66 See the account of Lancaster Priory; Cal. Pat. 1461–7, p. 145.
67 Pat. 2 Mary; it was granted together with Layton, &c., and the advowson of Poulton-le-Fylde. The advowson of Heysham was sold to Cuthbert Croft next day.
68 The changes are attested by the list of presentations. Gabriel Croft was patron in 1568, and in a settlement of the Croft manors, &c., in 1590 the advowson of Heysham is named; Pal. of Lanc. Feet of F. bdle. 52, m. 169. Gabriel in 1587 bequeathed the next presentation to his sister's son, Gabriel Baines. In 1600 Robert Parkinson of Fairsnape in Bleasdale purchased the advowson from Edward Croft of Claughton and Elizabeth his wife, and it is mentioned in 1606 as having been held by William Croft; Pal. of Lanc. Feet of F. bdle. 62, no. 198. A dispute as to the patronage occurred in 1607 between Calvert and Parkinson; Exch. Dep. (Rec. Soc. Lancs. and Ches.), 12, 13. Edward Hodgkinson in 1649 seems to have purchased it from George Parkinson (Pal. of Lanc. Feet of F. bdle. 146, m. 103), but this may have been in mortgage or trust only, as Parkinson was reported to be the patron a year later; Commonw. Ch. Surv. (Rec. Soc. Lancs. and Ches.), 131.
At the end of the century William Werdcn was patron; he sold in 1735 to Thomas Clarkson, who then nominated himself to the rectory. His descendant, the Rev. Thomas Yates Ridley, was rector 1824–38, and his trustees sold the advowson to Mr. Royds; Raines in Notitia Cestr. (Chet. Soc.), ii, 556.
69 The patron is younger son of the Rev. Charles Twemlow Royds, rector 1865–1900, who was son of the Rev. Charles Smith Royds, rector of Haughton and prebendary of Lichfield (d. 1879), brother of the Clement Royds of Rochdale named in the text; Fishwick, Rochdale, 512.
70 Pope Nich. Tax. (Rec. Com.), 307, 327.
71 Inq. Nonarum (Rec. Com.), 35; the diminution was due to the omission of small tithes and altarage, 40s., and to devastation by the Scots, 60s.
72 Duchy of Lanc. Rentals, bdle. 5, no. 15.
73 Valor Eccl. (Rec. Com.), v, 268. The parsonage-house and glebe were valued at 20s. a year; tithes of corn at £5 6s. 8d.; other tithes, including sea fish, 23s.; Easter roll, 30s. 6d.—£9 0s. 2d. in all. Synodals and procurations amounted to 4s. 4d., and the old rent or pension of 6s. 8d. was paid to Syon Abbey.
74 Commonw. Ch. Surv. 131.
75 Gastrell, Notitia Cestr. ii, 555; the parsonage-house, glebe, &c., £20; tithes let for £50; Easter dues, £1 10s. Dues of 20s. 6d. had to be deducted. There were two churchwardens, serving jointly for the whole parish. No school or endowed charity existed then.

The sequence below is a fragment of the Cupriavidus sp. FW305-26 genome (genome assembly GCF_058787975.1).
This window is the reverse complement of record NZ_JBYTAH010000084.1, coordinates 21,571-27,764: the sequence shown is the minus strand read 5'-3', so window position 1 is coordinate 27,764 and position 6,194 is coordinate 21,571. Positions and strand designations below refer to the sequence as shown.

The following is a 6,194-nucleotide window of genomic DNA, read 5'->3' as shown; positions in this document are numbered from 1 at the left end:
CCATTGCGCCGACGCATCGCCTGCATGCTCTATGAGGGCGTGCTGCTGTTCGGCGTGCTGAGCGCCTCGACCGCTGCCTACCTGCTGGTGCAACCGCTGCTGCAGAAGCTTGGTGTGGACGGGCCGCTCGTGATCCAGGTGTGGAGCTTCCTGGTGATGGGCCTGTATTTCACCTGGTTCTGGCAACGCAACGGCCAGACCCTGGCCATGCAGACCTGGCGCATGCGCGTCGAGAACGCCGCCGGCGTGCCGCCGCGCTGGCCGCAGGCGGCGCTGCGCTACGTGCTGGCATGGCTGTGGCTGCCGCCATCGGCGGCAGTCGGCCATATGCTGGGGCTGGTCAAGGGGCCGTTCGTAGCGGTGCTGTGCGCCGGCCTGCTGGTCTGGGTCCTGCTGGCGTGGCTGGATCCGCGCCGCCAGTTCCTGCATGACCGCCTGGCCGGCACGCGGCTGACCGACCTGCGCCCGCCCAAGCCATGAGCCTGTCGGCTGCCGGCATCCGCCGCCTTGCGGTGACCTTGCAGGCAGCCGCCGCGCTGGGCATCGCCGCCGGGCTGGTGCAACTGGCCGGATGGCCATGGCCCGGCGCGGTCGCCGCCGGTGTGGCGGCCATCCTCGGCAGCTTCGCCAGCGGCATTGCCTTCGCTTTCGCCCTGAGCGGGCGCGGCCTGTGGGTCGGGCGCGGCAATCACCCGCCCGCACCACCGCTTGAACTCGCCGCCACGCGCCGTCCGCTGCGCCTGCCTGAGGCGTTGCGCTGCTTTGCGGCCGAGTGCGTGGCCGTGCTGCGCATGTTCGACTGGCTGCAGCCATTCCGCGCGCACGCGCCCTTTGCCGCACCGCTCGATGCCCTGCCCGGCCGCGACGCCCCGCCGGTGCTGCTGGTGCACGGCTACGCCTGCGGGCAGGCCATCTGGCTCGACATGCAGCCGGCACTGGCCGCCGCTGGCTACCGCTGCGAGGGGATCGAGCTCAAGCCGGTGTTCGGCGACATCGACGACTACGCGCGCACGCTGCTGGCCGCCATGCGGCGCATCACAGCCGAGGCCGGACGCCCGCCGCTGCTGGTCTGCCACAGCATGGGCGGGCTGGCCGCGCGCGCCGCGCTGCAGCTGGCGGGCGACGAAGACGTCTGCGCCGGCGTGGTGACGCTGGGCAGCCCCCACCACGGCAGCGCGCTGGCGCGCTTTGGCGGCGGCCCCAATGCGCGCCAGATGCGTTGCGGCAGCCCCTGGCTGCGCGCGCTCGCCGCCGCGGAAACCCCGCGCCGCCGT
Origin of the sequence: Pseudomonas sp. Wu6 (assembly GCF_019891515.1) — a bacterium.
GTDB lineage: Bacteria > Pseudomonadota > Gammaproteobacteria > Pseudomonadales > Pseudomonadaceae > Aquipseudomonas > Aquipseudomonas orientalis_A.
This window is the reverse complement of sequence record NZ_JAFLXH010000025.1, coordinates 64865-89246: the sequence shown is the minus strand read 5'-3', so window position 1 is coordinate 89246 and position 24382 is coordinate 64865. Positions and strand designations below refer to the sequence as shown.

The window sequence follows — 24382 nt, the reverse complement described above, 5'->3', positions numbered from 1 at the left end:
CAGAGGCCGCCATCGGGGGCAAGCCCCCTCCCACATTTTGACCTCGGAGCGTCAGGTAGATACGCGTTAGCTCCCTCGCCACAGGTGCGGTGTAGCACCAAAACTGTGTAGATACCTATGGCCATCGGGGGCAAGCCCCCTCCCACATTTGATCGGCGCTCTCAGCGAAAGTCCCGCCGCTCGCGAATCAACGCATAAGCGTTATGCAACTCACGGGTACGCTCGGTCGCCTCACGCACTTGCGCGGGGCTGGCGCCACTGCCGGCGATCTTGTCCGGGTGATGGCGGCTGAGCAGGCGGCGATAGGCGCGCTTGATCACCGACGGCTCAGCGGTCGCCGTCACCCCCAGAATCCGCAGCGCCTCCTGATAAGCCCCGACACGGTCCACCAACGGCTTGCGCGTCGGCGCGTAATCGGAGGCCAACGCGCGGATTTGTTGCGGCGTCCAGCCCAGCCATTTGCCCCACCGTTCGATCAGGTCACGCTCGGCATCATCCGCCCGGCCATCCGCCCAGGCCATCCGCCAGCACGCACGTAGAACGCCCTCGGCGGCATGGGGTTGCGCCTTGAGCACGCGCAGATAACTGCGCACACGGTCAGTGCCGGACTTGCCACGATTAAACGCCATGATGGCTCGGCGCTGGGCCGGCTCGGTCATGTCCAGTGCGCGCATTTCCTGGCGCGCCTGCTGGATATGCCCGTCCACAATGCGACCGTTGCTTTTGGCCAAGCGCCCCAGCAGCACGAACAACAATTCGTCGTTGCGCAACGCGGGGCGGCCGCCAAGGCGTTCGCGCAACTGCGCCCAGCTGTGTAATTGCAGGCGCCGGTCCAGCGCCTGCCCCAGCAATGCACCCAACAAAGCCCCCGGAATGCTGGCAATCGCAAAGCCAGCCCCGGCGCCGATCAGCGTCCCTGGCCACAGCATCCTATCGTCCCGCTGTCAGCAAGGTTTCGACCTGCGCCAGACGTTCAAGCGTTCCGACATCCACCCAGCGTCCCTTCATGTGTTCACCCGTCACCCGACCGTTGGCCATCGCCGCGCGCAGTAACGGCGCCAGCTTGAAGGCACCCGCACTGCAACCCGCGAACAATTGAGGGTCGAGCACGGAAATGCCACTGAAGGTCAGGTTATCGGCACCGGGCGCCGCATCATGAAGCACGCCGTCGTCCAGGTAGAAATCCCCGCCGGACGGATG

76 Manch. Dioc. Dir.
77 Farrer, op. cit. 361; occurs between 1180 and 1199.
78 Lanc. Ch. ii, 431. The church was vacant in 1247–8, when the sheriff was ordered to allow the Prior of Lancaster to present; Close, 62, m. 15 d.
79 He is probably the ' Master Thomas' named about 1335 in Coram Rege R. 307. In 1338 he is named as Master Thomas de Gaylesthorpe; De Banco R. 316, m. 223. He was dead in 1344., when his executors appear; ibid. 339, m. 23.
80 Presented by the king, the priory of Lancaster being in his hands by reason of the war with France; Cal. Pat. 1348–50, p. 333. His executors were plaintiffs in 1358; Assize R. 438, m. 15.
81 Cal. Pat. 1350–4, p. 352.
82 Lich. Epis. Reg. ii, fol. 131. He had been vicar of Childwall. He occurs again in 1359 and 1364; Add. MS. 32107, no. 2219; Standish D. no. 57 (Loc. Glean. Lancs. and Ches. ii, 55).
83 Raines MSS. (Chet. Lib.), xxii, 389. One of this name was prebendary of Lincoln in 1379 and York in 1385; Le Neve, Fasti, ii, 109; iii, 200, 219.
84 Raines MSS. loc. cit.; he was still rector in 1377. Roger Farington as rector complained of divers trespasses in 1370; Coram Rege R. 438, m. 36.
85 The king presented by reason of the war with France; Cal. Pat. 1381–5, p. 241. There may have been some irregularity in this appointment, for in the following January the king presented Master Robert de Hodersale and then in April again presented John Coly; ibid. 362, 390.
86 Cal. Pat. 1385–9, p. 306. Gentyl had been rector of West Kirby in Wirral since 1368; Ormerod, Ches. (ed. Helsby), ii, 487.
87 Cal. Pat. 1391–6, p. 535.
88 Ibid. 712. Ratification was granted in 1397; ibid. 1396–9, p. 199. Greenwood was rector in 1401, but was then only a subdeacon; Lanc. Ch. ii, 474. He was prebendary of Lincoln and York, and died in 1421; Le Neve, Fasti, ii, 195.
89 Cal. Pat. 1408–13, p. 152. The king in 1410 ordered inquiry to be made as to the legality of his tenure; Towneley MS. 32108, no. 1538. A revocation of the presentation followed; Cal. Pat. 1408–13, p. 259.
90 Ibid. p. 267. Whitacre was still rector in 1429; Pal. of Lanc. Plea R. 2, m. 7; Dep. Keeper's Rep. xxxiii, App. 39 ('Ilesham' for Hesham); Rentals and Surv. R. 378 (1430).